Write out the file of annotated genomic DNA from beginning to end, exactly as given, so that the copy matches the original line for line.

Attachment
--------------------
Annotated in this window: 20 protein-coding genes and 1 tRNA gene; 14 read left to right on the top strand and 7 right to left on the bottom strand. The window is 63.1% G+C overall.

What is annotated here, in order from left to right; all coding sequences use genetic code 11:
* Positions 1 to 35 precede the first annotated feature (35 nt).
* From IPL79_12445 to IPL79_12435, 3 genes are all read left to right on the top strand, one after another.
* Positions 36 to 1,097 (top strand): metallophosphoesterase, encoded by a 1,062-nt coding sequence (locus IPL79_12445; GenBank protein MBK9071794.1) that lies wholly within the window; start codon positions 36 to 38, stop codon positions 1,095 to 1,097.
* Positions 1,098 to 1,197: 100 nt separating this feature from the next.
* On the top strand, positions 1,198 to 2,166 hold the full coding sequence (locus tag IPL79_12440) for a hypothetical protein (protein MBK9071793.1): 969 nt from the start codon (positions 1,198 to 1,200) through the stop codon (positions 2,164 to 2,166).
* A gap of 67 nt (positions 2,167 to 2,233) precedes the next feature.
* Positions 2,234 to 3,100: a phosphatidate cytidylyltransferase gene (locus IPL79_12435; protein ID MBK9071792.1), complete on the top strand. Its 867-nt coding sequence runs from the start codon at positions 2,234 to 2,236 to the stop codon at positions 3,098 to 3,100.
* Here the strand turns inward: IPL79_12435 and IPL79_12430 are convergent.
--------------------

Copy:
Annotated in this window: 20 protein-coding genes and 1 tRNA gene; 14 read left to right on the top strand and 7 right to left on the bottom strand. The window is 63.1% G+C overall.

What is annotated here, in order from left to right; all coding sequences use genetic code 11:
* Positions 1 to 35 precede the first annotated feature (35 nt).
* From IPL79_12445 to IPL79_12435, 3 genes are all read left to right on the top strand, one after another.
* Positions 36 to 1,097 (top strand): metallophosphoesterase, encoded by a 1,062-nt coding sequence (locus IPL79_12445; GenBank protein MBK9071794.1) that lies wholly within the window; start codon positions 36 to 38, stop codon positions 1,095 to 1,097.
* Positions 1,098 to 1,197: 100 nt separating this feature from the next.
* On the top strand, positions 1,198 to 2,166 hold the full coding sequence (locus tag IPL79_12440) for a hypothetical protein (protein MBK9071793.1): 969 nt from the start codon (positions 1,198 to 1,200) through the stop codon (positions 2,164 to 2,166).
* A gap of 67 nt (positions 2,167 to 2,233) precedes the next feature.
* Positions 2,234 to 3,100: a phosphatidate cytidylyltransferase gene (locus IPL79_12435; protein ID MBK9071792.1), complete on the top strand. Its 867-nt coding sequence runs from the start codon at positions 2,234 to 2,236 to the stop codon at positions 3,098 to 3,100.
* Here the strand turns inward: IPL79_12435 and IPL79_12430 are convergent.